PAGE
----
Updated: January 15, 2018
The enormous US market for goods and services presents businesses of all sizes with attractive opportunities for enhanced growth and success. The immigrant entrepreneur is a powerful catalyst for innovation and growth but can find it hard to secure a visa that will allow him the time and space in the United States to develop his ideas and business.
Although business and employment practices have evolved due to the increased use and impact of technology, US immigration laws and their interpretation by the US Citizenship and Immigration Services (USCIS) remain mired in the old economy of bricks-and-mortar business premises, traditional employer-employee relationships and multi-layer hierarchical organizational structures. The small business or start-up that has no formal office space, a relatively flat organizational hierarchical structure, several freelancing employees, or modest levels of initial funding and investment has historically faced an uphill struggle in trying to sponsor and secure US work visas for key non-US citizen founders or workers. In addition, many US work visas require sponsorship by a qualifying US employer, leaving few visa options for individuals who wish to be self-employed or to freelance. To add insult to injury, a person who invests in a US business may find that regardless of how successful the business and how many US workers he employs, he and his family cannot use the business as a route to lawful permanent resident (‘green card’) status. (On this last point, see our website article Treaty Traders (E-1) and Treaty Investors (E-2).)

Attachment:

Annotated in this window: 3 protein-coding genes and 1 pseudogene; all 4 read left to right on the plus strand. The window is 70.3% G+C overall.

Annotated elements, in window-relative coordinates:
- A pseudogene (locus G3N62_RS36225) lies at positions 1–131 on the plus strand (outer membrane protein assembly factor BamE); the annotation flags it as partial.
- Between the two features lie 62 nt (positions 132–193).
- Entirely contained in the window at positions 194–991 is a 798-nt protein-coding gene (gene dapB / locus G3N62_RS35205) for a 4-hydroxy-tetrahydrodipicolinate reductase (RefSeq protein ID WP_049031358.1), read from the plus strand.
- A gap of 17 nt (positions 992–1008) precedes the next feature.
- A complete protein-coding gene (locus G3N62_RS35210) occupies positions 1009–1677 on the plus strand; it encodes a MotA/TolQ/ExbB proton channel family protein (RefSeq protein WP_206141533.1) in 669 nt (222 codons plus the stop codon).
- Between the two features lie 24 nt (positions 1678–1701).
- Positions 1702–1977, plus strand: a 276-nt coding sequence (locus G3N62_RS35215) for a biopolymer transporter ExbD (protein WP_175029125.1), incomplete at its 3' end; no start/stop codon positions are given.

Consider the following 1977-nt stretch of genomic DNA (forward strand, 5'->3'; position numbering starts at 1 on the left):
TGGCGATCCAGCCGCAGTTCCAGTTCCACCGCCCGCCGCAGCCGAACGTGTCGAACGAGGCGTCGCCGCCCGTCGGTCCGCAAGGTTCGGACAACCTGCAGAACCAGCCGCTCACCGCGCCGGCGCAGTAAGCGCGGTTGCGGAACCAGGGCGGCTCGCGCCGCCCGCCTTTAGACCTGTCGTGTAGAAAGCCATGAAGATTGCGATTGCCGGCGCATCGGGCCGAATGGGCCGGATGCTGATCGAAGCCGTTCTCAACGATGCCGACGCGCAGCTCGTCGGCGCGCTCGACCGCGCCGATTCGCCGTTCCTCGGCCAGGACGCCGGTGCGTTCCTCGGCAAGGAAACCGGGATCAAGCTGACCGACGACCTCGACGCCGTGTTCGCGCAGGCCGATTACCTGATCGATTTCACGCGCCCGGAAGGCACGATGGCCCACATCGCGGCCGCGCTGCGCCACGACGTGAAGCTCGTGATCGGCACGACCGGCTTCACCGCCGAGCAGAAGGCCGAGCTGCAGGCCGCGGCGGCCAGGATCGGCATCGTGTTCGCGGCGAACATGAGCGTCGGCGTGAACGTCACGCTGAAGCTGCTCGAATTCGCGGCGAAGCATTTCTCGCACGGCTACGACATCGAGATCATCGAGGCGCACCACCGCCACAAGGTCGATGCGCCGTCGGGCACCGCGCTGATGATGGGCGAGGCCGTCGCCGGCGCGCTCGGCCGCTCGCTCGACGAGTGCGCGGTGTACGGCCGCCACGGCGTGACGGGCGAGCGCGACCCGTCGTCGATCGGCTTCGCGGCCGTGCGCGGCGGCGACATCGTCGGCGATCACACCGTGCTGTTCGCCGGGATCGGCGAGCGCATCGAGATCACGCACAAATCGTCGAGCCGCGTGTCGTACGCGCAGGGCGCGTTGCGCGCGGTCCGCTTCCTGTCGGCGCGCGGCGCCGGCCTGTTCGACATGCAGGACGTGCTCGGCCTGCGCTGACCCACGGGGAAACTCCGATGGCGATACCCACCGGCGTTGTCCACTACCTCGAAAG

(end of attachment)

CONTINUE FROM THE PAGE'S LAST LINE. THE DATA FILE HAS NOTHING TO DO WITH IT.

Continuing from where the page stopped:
Fortunately for persons who wish to start businesses in the US there are some signs that as the world economy improves the US Government is starting to recognize that it is competing with other countries to attract and retain entrepreneurs. The USCIS has produced publicly-available materials to help entrepreneurs understand various visa categories and has trained its officers on the life cycle of start-up enterprises including business fundamentals, stages of a start-up, funding and sources of capital.
In November 2014, President Obama announced plans to reform the immigration system and to make it easier for high-skilled immigrants, graduates and entrepreneurs to stay in the US and contribute to the economy. The Secretary of Homeland Security and the Attorney General were directed to undertake a rigorous review of business immigration and propose recommendations for reforming the immigration system through executive action. In turn, the Secretary of Homeland Security directed the heads of the USCIS and of US Immigration and Customs Enforcement to modernize, improve and clarify immigrant and nonimmigrant visa programs in a number of ways, including:
- Working with the Department of State to ensure that all immigrant visas authorized by law are issued, where there are qualifying applicants;
- Specifying more clearly the circumstances under which persons waiting for green cards can change jobs without losing their place in the queue;
- Issuing guidance as to the requirements for a ‘national interest waiver’ permitting persons with exceptional ability or advanced degrees to petition for green cards without the need for an employer sponsor;
- Authorizing parole (special permission to enter the US) to eligible inventors, researchers and founders of start-up enterprises; and
- Bringing greater consistency to L-1B visa adjudication by providing clearer guidance on the meaning of ‘specialized knowledge’ in the L-1B visa context.
It is encouraging to see that policies are now being developed to support foreign nationals who wish to bring their intellects and start-up businesses to the United States. (Immigrants are nearly twice as likely to start businesses in the US as are native-born Americans.)
The US population, both US citizens and non-citizens, will benefit from the expansion of products, services and employment that such businesses will bring—but only if ways can be found to ensure that the people with the ideas and ambition behind those businesses are given the opportunity to join the US market and assured of long-term, stable futures in the United States.